1. Introduction to Corrosion

1.8 Health, Safety and Environment

These can involve the following

  1. Safety: Sudden failure causes explosions and fire, release of toxic products and collapse of structures. Several incidents of fire have been reported due to leakage of gas and oil pipelines. Corrosion adversely affects the structural integrity of components and makes them susceptible to failure and accident.

  2. Health: Adverse effects on health may be caused by corroding structures, such as plumbing systems affecting the quality of water and escaping of products in the environment from the corroded structures.

  3. Depletion of resources: Corrosion puts a heavy constraint on natural resources of a country because of their wastage by corrosion. The process of depletion outweighs the discovery of new resources which may lead to a future metal crisis similar to the past oil crisis.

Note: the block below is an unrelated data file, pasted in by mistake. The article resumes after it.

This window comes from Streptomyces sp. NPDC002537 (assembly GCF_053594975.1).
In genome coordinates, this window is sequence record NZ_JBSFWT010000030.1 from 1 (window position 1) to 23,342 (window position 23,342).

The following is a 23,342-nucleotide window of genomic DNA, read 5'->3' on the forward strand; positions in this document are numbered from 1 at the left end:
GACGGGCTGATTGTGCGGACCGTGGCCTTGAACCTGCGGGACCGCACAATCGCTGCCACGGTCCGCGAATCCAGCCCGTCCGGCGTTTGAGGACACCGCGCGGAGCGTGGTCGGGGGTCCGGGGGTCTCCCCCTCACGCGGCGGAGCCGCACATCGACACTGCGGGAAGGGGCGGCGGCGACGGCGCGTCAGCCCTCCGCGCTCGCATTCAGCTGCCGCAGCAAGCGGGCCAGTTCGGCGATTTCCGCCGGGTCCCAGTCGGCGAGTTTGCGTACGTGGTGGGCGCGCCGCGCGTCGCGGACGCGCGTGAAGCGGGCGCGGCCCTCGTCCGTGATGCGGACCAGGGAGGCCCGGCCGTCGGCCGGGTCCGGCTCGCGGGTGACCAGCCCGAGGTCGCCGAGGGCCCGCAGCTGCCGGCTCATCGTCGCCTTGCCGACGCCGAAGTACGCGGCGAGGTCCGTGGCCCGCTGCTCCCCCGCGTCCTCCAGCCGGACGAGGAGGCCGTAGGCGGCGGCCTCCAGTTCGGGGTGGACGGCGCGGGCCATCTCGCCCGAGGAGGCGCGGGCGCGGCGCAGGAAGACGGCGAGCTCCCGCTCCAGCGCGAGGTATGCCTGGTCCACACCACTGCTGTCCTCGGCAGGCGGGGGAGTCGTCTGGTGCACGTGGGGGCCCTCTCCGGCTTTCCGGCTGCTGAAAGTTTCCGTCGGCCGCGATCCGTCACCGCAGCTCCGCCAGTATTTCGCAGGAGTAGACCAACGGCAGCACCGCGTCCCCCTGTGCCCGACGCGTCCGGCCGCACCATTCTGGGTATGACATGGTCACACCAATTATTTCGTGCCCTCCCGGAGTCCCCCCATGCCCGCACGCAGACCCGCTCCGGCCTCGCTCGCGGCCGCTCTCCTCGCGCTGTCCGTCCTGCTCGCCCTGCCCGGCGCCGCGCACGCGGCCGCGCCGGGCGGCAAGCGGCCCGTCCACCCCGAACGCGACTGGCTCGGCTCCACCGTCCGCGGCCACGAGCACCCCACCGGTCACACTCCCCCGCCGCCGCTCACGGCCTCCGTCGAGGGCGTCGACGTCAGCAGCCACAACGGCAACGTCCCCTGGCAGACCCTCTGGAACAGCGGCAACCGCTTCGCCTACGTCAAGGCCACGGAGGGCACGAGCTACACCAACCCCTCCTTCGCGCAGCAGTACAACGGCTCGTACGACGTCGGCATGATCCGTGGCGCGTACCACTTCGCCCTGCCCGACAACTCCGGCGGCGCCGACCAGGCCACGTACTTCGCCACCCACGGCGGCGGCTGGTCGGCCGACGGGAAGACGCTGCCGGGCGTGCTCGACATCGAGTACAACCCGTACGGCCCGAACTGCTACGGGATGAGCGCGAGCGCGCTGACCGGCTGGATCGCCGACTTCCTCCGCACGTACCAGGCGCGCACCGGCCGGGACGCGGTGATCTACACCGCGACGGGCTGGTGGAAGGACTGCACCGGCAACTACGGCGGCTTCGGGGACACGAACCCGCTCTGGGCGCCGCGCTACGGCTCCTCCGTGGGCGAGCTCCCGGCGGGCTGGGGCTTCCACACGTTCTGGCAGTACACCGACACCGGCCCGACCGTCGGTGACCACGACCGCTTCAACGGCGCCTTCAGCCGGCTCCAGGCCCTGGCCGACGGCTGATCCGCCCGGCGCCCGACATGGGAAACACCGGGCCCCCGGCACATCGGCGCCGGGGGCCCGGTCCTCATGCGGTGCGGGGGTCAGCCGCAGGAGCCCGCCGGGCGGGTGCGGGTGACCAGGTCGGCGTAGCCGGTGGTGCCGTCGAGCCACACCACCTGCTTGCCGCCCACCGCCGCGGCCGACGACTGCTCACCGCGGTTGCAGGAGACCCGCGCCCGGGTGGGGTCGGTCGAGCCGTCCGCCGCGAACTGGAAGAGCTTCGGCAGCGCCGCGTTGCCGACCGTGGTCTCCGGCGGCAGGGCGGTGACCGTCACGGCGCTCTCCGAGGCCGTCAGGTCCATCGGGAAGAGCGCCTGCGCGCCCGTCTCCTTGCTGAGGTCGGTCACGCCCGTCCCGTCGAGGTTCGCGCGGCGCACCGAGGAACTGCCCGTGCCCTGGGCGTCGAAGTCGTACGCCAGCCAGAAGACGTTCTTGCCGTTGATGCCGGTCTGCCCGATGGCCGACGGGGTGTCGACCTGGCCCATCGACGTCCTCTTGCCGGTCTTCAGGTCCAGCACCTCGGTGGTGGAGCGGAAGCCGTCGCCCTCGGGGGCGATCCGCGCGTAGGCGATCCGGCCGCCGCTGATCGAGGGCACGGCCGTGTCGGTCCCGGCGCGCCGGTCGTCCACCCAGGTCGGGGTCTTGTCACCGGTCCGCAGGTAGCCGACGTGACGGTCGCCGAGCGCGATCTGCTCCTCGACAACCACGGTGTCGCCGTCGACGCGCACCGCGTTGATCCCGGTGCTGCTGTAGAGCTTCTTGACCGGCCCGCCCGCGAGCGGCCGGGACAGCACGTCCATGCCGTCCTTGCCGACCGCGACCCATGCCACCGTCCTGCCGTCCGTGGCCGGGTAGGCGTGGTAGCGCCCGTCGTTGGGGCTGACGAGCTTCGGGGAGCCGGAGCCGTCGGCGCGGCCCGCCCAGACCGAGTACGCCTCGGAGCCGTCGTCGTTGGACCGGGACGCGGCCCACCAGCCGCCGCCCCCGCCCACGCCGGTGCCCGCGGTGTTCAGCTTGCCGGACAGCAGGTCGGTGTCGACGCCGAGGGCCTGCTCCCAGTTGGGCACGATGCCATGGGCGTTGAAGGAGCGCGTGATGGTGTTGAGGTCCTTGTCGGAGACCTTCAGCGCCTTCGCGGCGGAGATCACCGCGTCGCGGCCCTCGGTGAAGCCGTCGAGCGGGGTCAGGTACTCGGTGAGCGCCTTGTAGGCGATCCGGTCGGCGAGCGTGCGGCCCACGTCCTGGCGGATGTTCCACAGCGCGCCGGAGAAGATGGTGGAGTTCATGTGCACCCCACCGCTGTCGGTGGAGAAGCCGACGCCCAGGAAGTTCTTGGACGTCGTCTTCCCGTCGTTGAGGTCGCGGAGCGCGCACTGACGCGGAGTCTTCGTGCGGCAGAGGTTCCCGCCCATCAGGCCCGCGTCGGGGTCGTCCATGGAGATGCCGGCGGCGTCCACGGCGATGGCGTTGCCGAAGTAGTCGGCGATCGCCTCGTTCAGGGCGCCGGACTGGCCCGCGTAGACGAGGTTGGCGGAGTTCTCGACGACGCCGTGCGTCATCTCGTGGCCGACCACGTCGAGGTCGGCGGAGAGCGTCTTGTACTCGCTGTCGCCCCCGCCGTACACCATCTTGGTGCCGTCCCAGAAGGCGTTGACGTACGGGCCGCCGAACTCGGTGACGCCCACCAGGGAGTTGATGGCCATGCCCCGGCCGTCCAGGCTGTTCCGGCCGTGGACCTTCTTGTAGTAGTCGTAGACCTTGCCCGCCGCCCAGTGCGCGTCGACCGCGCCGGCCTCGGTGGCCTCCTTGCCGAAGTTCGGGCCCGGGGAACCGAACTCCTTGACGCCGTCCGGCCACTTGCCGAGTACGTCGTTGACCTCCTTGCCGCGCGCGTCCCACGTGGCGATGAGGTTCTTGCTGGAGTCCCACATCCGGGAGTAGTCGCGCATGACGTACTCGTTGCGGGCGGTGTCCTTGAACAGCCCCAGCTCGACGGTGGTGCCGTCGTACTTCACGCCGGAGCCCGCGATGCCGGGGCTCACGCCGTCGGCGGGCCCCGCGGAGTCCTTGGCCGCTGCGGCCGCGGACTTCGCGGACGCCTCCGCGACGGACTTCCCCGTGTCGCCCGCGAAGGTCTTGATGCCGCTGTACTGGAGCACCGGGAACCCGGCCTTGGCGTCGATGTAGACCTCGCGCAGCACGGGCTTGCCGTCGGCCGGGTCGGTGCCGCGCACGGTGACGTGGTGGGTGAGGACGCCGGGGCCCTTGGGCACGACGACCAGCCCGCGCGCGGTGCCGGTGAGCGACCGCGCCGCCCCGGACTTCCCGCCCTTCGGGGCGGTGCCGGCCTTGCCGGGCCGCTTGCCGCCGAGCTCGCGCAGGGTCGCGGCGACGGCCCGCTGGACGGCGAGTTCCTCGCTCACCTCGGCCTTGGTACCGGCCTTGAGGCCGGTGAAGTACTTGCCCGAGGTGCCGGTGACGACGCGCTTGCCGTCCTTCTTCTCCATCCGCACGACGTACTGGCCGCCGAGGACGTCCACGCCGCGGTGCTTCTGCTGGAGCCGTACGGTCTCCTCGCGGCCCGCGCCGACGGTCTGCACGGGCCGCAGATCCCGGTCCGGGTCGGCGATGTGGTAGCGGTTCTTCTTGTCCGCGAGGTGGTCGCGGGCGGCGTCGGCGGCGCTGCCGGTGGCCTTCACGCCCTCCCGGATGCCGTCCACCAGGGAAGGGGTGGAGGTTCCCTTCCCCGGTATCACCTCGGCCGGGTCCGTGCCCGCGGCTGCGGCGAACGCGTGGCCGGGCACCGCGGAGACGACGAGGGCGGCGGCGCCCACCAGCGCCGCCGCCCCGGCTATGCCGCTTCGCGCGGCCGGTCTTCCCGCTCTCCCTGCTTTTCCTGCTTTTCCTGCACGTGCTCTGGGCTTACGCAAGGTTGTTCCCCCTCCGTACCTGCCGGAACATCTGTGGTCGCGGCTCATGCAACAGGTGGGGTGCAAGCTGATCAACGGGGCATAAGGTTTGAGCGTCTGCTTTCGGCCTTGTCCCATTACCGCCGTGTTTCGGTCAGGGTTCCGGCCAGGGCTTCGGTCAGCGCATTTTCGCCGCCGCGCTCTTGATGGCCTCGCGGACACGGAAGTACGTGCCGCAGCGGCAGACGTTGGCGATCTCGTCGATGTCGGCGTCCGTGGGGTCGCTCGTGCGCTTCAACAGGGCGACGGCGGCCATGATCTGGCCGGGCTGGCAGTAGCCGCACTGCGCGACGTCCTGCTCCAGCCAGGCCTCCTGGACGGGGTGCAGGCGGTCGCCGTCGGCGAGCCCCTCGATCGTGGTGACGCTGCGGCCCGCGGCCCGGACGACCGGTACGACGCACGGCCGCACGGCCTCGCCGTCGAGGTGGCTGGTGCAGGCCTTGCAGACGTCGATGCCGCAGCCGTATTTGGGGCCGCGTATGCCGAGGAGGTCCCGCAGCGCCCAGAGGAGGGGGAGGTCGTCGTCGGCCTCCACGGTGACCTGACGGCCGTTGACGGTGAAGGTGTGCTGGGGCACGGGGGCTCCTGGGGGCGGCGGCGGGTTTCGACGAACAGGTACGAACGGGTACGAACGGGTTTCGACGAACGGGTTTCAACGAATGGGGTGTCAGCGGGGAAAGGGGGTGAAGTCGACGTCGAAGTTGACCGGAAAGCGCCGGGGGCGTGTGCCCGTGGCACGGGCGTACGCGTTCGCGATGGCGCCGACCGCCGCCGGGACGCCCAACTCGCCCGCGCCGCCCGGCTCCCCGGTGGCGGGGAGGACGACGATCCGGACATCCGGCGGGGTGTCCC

4. Appearance and cleanliness: Whereas anaesthetics numb the senses, aesthetics arouse interest, stimulate and appeal to the senses, particularly the sense of beauty. A product designed to function properly must have an aesthetic appeal. Corrosion behaves like a beast to a beauty. It destroys the aesthetic appeal of the product and damages the product image which is valuable asset to a corporation.

  5. Product life: Corrosion seriously shortens the predicted design life, a time span after which replacement is anticipated. Cars have, in general, a design life of 12 years, but several brands survive much longer. A DC-3 aircraft has a design life of twenty years, and after sixty years, they are still flying. Imaginative designs, environmentally friendly materials and induction of corrosion-free maintenance measures have contributed to this lengthening of life span of these products.

  6. Restoration of corroded objects: Objects of outstanding significance to natural history need to be preserved. Many of the historical structures have been lost through the  ravages of corrosion. One recent example is the call for help to restore the revolutionary iron-hulled steam ship SS Great Britain built in 1843. It has been described as mother of all modern ships measuring 3000 feet in length and weighing 1930 tons.